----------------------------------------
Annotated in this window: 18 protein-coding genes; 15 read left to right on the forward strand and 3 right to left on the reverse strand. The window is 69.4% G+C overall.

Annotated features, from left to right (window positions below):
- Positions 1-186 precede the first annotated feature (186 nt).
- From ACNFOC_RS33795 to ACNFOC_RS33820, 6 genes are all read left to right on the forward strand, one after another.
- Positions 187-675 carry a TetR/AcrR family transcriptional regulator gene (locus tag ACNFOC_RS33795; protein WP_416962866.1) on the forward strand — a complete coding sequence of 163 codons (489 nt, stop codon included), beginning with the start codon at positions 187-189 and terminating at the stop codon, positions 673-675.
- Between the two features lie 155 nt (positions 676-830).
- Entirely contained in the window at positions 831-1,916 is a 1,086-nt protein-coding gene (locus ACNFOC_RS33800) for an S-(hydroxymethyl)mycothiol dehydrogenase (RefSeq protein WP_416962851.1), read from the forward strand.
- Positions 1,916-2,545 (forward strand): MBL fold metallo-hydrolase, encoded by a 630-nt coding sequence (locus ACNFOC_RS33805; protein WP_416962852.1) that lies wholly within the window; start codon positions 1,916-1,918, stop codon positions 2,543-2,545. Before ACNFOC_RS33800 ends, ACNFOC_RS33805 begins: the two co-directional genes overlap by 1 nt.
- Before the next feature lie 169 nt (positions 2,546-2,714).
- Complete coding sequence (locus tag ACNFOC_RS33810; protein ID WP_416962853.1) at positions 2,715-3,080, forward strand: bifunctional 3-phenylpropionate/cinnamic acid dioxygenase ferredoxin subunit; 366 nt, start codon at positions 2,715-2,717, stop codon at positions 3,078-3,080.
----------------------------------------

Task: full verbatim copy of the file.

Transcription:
Annotated in this window: 18 protein-coding genes; 15 read left to right on the forward strand and 3 right to left on the reverse strand. The window is 69.4% G+C overall.

Annotated features, from left to right (window positions below):
- Positions 1-186 precede the first annotated feature (186 nt).
- From ACNFOC_RS33795 to ACNFOC_RS33820, 6 genes are all read left to right on the forward strand, one after another.
- Positions 187-675 carry a TetR/AcrR family transcriptional regulator gene (locus tag ACNFOC_RS33795; protein WP_416962866.1) on the forward strand — a complete coding sequence of 163 codons (489 nt, stop codon included), beginning with the start codon at positions 187-189 and terminating at the stop codon, positions 673-675.
- Between the two features lie 155 nt (positions 676-830).
- Entirely contained in the window at positions 831-1,916 is a 1,086-nt protein-coding gene (locus ACNFOC_RS33800) for an S-(hydroxymethyl)mycothiol dehydrogenase (RefSeq protein WP_416962851.1), read from the forward strand.
- Positions 1,916-2,545 (forward strand): MBL fold metallo-hydrolase, encoded by a 630-nt coding sequence (locus ACNFOC_RS33805; protein WP_416962852.1) that lies wholly within the window; start codon positions 1,916-1,918, stop codon positions 2,543-2,545. Before ACNFOC_RS33800 ends, ACNFOC_RS33805 begins: the two co-directional genes overlap by 1 nt.
- Before the next feature lie 169 nt (positions 2,546-2,714).
- Complete coding sequence (locus tag ACNFOC_RS33810; protein ID WP_416962853.1) at positions 2,715-3,080, forward strand: bifunctional 3-phenylpropionate/cinnamic acid dioxygenase ferredoxin subunit; 366 nt, start codon at positions 2,715-2,717, stop codon at positions 3,078-3,080.